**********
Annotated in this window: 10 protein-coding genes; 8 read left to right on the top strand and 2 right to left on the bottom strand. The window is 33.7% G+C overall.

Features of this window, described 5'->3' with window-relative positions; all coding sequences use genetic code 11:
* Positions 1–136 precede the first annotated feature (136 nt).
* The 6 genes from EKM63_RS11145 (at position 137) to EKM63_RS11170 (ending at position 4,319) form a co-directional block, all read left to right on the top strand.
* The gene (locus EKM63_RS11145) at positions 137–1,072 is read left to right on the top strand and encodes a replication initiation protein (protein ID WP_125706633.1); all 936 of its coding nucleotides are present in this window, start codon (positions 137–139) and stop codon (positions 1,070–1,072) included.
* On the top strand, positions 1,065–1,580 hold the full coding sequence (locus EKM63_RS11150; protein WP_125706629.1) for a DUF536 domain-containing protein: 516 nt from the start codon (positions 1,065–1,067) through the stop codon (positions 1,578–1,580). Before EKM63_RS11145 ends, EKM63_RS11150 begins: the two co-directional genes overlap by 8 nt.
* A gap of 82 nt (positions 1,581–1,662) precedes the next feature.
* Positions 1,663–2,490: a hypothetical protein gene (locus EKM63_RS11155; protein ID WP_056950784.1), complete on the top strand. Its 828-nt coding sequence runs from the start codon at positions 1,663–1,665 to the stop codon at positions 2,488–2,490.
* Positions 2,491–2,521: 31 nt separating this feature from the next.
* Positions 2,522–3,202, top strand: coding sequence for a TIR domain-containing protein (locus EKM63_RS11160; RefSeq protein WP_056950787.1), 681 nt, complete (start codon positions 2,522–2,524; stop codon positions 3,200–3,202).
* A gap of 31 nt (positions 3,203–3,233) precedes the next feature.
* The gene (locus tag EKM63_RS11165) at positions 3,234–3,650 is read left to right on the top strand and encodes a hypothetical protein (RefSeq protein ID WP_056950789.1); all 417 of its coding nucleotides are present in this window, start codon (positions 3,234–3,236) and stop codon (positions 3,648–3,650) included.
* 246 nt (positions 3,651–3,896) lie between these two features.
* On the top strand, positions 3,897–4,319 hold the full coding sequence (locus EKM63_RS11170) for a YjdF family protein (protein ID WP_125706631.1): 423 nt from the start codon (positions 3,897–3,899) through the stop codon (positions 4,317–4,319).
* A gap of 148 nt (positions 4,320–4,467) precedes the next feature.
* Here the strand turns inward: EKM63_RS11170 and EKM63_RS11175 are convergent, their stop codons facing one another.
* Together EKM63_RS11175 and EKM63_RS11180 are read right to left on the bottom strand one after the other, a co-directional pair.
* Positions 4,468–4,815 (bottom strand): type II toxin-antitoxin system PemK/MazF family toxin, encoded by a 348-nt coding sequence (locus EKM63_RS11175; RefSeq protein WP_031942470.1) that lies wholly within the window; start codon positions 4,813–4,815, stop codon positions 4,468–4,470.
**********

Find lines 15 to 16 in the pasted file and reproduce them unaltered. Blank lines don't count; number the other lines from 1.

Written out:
* A gap of 148 nt (positions 4,320–4,467) precedes the next feature.
* Here the strand turns inward: EKM63_RS11170 and EKM63_RS11175 are convergent, their stop codons facing one another.